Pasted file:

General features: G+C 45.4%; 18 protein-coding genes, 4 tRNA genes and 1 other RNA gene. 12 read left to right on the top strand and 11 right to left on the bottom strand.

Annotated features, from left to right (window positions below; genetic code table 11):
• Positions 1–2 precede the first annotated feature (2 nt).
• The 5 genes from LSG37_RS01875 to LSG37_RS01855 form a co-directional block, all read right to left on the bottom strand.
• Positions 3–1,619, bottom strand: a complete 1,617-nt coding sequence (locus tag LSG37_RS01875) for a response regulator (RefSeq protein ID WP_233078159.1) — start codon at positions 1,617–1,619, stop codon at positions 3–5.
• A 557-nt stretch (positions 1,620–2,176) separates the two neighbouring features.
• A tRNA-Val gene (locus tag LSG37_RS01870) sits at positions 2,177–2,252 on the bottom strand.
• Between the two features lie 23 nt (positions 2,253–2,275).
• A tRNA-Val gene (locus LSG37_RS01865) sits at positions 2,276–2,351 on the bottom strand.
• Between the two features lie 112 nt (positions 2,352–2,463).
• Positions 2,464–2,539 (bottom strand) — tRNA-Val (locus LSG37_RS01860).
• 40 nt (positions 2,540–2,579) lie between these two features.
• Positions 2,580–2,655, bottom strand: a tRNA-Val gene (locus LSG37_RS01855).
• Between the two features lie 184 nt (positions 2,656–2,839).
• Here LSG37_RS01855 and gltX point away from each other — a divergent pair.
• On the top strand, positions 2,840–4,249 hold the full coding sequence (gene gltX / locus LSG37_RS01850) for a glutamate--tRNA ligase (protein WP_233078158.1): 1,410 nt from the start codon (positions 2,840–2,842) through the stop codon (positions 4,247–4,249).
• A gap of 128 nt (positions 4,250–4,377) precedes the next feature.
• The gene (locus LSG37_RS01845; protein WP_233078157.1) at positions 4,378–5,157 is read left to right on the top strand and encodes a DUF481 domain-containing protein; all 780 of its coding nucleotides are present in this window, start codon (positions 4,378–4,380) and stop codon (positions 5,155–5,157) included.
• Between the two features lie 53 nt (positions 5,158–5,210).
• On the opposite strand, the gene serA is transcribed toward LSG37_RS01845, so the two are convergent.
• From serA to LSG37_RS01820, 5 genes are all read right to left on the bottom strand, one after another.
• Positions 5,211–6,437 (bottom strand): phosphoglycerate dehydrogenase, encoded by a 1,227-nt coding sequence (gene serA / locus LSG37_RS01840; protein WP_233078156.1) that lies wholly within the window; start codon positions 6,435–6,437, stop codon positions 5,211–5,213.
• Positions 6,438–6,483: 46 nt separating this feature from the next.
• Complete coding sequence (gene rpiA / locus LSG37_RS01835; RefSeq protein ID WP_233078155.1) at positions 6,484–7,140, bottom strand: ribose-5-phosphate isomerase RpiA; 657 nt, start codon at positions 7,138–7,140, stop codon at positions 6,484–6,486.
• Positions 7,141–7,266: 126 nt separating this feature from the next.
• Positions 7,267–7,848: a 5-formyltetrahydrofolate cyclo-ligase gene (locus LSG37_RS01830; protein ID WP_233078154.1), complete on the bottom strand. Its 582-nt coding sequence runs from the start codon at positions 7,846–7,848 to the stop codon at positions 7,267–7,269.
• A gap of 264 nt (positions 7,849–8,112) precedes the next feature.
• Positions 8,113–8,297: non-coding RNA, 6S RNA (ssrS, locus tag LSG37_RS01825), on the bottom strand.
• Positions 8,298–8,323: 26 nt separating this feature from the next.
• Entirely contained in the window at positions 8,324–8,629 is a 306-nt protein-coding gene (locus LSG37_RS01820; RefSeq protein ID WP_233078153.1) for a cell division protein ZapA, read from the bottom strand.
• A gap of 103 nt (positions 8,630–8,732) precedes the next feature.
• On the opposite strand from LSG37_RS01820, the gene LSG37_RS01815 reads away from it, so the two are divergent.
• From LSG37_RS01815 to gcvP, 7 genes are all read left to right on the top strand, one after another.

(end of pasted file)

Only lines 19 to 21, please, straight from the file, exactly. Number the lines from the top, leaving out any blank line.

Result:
• Between the two features lie 53 nt (positions 5,158–5,210).
• On the opposite strand, the gene serA is transcribed toward LSG37_RS01845, so the two are convergent.
• From serA to LSG37_RS01820, 5 genes are all read right to left on the bottom strand, one after another.